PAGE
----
How Consumer Reports Auto Ratings Are Determined
Consumer Reports ranks cars using two methods: First, it sends out surveys to ask consumers about the overall performance of their vehicles. Second, it checks this data against its own tests, which are conducted on a test track.
Consumer Reports annually collects its data from a questionnaire that is mailed to subscribers of both its Web site and its magazine. In 2009, the survey was sent to 7 million subscribers, and 1.4 million responses were received [source: Consumer Reports]. The survey is created by a staff of social scientists who also consult with automotive engineers and statisticians at the Consumer Reviews' national research center.
The survey asks subscribers to report any problems they've had with their vehicles during the past 12 months. They're told to categorize problems by level of severity according to cost, safety, failure or time without a vehicle. Although subscribers also may report problems covered under warranty, they may not report damages or items under recall. Subscribers also are told not to report issues that are due to normal wear and tear, like issues related to batteries or brake pads, unless they failed much earlier than expected. This "reliability data" is updated annually.
After survey results are tabulated, engineers then test the vehicles on the Consumer Reports Test Track. They run a series of 50 performance tests to check against the data from the 1.4 million subscribers from whom they've collected data.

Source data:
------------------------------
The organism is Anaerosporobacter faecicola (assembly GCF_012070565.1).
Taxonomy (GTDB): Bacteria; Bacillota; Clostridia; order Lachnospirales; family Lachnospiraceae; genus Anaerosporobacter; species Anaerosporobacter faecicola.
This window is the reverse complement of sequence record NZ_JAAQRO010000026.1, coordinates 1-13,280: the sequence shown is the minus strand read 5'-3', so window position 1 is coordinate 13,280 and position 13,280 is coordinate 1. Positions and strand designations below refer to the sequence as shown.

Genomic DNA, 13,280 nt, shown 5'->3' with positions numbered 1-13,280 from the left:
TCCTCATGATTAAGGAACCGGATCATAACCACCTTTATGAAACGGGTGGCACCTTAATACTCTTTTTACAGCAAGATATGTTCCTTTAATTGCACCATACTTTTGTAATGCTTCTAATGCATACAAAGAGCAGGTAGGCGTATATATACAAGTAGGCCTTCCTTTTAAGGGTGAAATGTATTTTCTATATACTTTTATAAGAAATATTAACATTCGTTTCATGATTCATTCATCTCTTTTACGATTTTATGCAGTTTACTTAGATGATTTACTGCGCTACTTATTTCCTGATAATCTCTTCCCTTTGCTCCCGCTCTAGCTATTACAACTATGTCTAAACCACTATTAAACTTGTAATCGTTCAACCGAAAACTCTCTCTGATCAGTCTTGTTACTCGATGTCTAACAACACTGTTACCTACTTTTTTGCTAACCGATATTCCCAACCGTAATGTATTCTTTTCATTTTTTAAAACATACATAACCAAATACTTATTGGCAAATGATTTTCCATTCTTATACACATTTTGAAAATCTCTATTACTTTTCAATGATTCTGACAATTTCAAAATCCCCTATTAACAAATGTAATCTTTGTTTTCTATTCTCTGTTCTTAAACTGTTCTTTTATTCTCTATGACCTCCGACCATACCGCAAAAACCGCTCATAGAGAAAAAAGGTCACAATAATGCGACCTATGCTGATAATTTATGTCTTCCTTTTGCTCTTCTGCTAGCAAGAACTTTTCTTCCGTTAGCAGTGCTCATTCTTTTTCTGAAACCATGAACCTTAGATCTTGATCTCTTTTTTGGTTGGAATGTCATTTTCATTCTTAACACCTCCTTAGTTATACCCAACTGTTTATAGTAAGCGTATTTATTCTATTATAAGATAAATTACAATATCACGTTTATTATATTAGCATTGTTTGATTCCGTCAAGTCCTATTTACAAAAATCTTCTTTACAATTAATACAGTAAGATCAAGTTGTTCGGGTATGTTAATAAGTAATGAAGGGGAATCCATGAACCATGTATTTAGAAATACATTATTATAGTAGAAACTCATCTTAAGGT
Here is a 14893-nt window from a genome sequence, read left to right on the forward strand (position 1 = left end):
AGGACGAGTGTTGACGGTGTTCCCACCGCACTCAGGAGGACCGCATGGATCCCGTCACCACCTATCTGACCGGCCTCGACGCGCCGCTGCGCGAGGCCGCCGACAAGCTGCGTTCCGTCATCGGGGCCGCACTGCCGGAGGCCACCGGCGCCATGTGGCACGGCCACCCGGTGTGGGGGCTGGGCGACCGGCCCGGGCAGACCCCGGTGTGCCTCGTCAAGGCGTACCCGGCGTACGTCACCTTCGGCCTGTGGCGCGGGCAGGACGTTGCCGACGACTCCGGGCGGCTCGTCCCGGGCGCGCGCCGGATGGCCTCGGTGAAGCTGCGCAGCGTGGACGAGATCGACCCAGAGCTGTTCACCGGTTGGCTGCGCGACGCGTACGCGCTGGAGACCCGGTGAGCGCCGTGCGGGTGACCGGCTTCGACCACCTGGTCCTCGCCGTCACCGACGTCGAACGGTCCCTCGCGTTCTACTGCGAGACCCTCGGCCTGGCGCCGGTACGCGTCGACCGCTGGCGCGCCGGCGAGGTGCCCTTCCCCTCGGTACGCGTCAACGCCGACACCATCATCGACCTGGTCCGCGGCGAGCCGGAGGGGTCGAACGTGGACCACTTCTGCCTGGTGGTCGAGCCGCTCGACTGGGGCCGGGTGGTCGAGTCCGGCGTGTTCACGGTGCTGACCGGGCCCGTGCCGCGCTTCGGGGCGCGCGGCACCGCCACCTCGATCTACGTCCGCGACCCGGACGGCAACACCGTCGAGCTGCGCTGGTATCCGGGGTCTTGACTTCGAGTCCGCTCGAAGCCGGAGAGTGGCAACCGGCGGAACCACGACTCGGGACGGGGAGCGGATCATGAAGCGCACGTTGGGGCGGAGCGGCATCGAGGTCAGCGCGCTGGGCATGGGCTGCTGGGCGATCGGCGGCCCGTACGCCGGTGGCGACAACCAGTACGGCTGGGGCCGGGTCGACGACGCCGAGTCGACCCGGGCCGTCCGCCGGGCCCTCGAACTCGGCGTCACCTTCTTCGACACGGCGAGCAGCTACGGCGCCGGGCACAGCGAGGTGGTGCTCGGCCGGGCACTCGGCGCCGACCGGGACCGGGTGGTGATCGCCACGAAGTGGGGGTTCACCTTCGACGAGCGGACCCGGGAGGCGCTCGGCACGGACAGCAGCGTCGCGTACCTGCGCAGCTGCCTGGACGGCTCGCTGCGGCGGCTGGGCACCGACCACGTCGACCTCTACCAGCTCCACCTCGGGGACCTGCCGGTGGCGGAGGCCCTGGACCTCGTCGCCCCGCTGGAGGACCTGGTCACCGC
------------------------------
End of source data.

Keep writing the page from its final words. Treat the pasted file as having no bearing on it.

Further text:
To maintain their goal of subjectivity, Consumers Union, the owner of Consumer Reports, purchases the cars for testing. Once they're on the track, the cars are driven through various courses that include straight tracks, skid pads, rock hills for off-roading and sharp turns to test for handling. Engineers look at how well cars accelerate, brake and ride, and they also check up on safety, fuel economy, comfort and cargo volume. They compare the data collected from the survey with their own findings on the track.
Additionally, in order to test transmissions, engineers drive vehicles through miles of city and country roads and high-speed interstates. While driving, they make hard stops and sharp turns to see how well vehicles respond to shifts in speed and direction.
Both parts of the test are very important. For example, while a car might perform quite well on the test track, it may get bad reviews from people dealing with the vehicle on a daily basis. The combination of reliability data and performance tests helps to inform consumers about the best vehicle for them.
For more information about types automotive ratings, read on to the next page.